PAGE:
With Lotus delaying the Evija from late 2020 to “sometime in 2021,” they’ve taken the opportunity to spend some extra time testing and developing their prototype vehicles.

Lotus Evija Prototype Track Details

Today, Lotus uploaded what is realistically the first true track footage, from the company and development team themselves, of the Evija EP2 second prototype out on the track at Hethel. This is an important race circuit, as not only does Lotus own it, but all of their best cars, such as the Evora, the Elise, the Exige, and others were developed at the track.

Shown off by Lotus Head of Vehicle Attributes for the Evija, Gavan Kershaw, the primary promotion of the video is the wide range of modes that the Evija can be set to. While the top-spec Track mode will give you all 2,000 BHP under your right foot, there are actually some pretty intelligent modes for what type of driving you’re doing.

Lotus Evija Prototype Track Details

The first mode shown off is Range mode. This reduces the car to “Around 1,000 horsepower,” as is said with a grin and a wink by Mr. Kershaw, and turns up the regenerative braking to give you inter-city levels of battery power. Also important is that this turns the front two motors from being active propulsion to kinetic energy capture generators, maximizing range.

Lotus Evija Prototype Track Details
Inboard pushrod rear suspension behind the battery stack

City mode is like Range mode, but actually turns down the regenerative braking and puts the rear wing into a drag efficient position. This is so that there is no sudden inertial differences when coming off the power, which could surprise an unaware driver. As well, it highlights that Lotus is making the car not just to be a speed demon, but the world’s first “truly daily driver hypercar.”

Lotus Evija Prototype Track Details
Big carbon brakes peeking through the wheels

Tour mode is where the hypercar part starts to come alive. Power is upped to 1,400 BHP, torque is ramped up to allow for faster and harder pulls out of corners, yet the all-wheel-drive system will intelligently decide which wheels to power, sometimes cruising along in RWD, and when cornering, seamlessly adding the front motors and using the Evija’s torque vectoring to pull the car hard into the corner and helping it accelerate out the other side.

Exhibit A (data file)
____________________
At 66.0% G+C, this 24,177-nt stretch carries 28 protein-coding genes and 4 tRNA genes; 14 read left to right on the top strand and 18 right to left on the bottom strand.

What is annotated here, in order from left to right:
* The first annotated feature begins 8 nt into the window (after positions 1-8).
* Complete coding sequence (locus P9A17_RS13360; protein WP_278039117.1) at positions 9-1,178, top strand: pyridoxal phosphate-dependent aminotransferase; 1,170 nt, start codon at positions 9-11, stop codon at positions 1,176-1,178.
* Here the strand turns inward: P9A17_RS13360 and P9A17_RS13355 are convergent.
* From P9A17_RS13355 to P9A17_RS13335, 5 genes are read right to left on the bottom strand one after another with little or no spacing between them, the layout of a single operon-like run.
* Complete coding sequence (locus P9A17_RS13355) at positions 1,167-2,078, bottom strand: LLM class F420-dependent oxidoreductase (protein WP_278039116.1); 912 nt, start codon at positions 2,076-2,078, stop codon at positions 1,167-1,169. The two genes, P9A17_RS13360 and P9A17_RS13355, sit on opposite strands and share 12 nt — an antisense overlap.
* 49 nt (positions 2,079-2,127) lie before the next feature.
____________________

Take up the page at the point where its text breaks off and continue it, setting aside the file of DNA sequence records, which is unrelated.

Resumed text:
Lotus Evija Prototype Track Details
Regenerative braking uses the drive axle to spin the electric motor. Also, like most Lotus cars, the double wishbone suspension is sublime.

Sport mode is where the dial is turned up to 10. 1,700 BHP, sport stability control (SSC) activates, and the AWD system is on all the time. The most impressive part is that the SSC allows for you to absolutely punch the power halfway through a corner, and the car will simply use torque vectoring and the steering angle to haul the car out of the corner and accelerate with, as Mr. Kershaw says, “pure thrust.”

Lotus Evija Prototype Track Details
Quite literally half a second before, he was at a nice gentle 40 MPH. His foot is down to the floor and the car just hauls out of the corner

That leaves the mode that everyone wants to know about, where the dial is turned up so much it breaks off in their hand. Track mode is the full meal deal, the combo of kickass and “oh my god!” 2,000 BHP, the car actively searching for any and all traction, the brakes in full hypercar mode (and they’re carbon brakes, like in Formula 1!), all of the aerodynamics working to push the car as hard as possible into the track while also allowing it to pierce the air as efficiently as possible. And when all four of those motors are whirring away, it almost sounds the air itself is being gently but brutally sliced apart.

Lotus Evija Prototype Track Details

And, as is shown in the outro of the video, it still keeps the Lotus spirit, as Mr. Kershaw lights up the rear tires and sends it sideways around a few corners.

Lotus Evija Prototype Track Details

All we know is, the Evija is looking even more promising than we all originally thought. Bring on 2021, so we can see it in the wild!